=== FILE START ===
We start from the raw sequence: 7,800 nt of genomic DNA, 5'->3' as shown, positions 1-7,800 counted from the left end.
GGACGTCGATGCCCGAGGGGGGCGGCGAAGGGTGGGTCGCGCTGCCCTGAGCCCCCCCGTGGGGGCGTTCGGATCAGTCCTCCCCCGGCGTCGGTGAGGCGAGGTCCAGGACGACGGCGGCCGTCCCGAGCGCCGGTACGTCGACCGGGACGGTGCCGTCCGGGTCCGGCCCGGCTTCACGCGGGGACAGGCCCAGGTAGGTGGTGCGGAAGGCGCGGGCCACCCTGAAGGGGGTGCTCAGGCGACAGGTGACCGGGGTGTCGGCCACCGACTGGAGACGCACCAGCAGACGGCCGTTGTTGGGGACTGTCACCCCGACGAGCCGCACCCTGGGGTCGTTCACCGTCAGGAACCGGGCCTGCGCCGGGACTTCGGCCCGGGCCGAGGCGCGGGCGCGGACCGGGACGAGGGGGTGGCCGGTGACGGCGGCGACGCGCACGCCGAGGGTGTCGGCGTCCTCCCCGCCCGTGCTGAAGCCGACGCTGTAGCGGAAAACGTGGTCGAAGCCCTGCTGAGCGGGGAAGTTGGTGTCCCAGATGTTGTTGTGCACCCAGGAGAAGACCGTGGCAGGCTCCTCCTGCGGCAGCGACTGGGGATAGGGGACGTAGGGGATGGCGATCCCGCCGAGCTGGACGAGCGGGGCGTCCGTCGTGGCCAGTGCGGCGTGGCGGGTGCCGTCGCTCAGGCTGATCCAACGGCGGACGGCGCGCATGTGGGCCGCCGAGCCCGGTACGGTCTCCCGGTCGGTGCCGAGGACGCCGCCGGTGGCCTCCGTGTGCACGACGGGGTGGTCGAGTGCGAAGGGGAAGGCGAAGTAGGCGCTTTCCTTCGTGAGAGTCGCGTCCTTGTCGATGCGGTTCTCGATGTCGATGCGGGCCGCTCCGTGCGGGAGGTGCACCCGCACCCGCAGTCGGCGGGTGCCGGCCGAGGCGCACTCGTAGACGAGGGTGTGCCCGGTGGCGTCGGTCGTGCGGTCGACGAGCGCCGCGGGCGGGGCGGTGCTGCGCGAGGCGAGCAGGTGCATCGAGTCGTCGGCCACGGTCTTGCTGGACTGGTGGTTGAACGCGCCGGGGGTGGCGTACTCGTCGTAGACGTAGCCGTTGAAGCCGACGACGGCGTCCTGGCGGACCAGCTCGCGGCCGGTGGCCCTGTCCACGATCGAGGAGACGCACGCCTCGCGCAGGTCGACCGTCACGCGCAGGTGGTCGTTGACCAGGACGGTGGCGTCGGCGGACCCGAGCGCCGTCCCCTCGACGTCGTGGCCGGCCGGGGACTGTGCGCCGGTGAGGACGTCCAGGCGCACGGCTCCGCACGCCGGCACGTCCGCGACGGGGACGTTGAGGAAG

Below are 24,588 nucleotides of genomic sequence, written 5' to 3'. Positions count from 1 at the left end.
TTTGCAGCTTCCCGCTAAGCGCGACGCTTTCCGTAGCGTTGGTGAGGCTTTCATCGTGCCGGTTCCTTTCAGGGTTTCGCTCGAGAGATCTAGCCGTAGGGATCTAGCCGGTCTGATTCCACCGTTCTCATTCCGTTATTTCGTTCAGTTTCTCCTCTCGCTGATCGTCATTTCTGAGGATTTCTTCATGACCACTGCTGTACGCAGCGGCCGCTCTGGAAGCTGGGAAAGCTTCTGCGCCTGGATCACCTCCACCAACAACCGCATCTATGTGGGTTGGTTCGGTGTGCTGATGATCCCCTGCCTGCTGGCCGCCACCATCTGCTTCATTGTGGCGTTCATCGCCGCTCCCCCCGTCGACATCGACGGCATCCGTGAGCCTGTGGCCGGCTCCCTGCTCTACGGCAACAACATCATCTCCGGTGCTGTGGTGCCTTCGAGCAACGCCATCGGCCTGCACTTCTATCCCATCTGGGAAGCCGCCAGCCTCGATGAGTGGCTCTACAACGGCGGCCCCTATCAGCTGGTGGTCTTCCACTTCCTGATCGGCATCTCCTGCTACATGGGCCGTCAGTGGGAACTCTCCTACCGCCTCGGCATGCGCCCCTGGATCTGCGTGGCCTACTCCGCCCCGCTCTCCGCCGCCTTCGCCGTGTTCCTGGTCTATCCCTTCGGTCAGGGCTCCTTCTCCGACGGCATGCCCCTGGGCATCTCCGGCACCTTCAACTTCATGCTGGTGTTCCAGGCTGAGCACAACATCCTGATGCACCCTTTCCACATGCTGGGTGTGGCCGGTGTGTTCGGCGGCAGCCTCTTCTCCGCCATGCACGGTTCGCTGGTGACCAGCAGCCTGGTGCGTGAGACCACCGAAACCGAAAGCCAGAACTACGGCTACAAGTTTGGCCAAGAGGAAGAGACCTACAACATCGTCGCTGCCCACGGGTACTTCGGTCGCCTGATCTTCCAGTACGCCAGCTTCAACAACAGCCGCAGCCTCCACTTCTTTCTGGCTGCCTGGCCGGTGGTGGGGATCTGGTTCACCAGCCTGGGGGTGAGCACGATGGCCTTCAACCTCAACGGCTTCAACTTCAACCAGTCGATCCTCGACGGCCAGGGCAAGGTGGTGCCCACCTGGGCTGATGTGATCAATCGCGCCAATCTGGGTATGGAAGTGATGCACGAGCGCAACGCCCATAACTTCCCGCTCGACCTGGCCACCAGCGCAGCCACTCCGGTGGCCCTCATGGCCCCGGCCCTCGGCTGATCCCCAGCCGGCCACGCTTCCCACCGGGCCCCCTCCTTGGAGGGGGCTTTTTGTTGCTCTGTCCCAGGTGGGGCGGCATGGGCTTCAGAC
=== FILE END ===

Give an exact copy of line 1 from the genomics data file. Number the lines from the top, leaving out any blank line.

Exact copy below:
We start from the raw sequence: 7,800 nt of genomic DNA, 5'->3' as shown, positions 1-7,800 counted from the left end.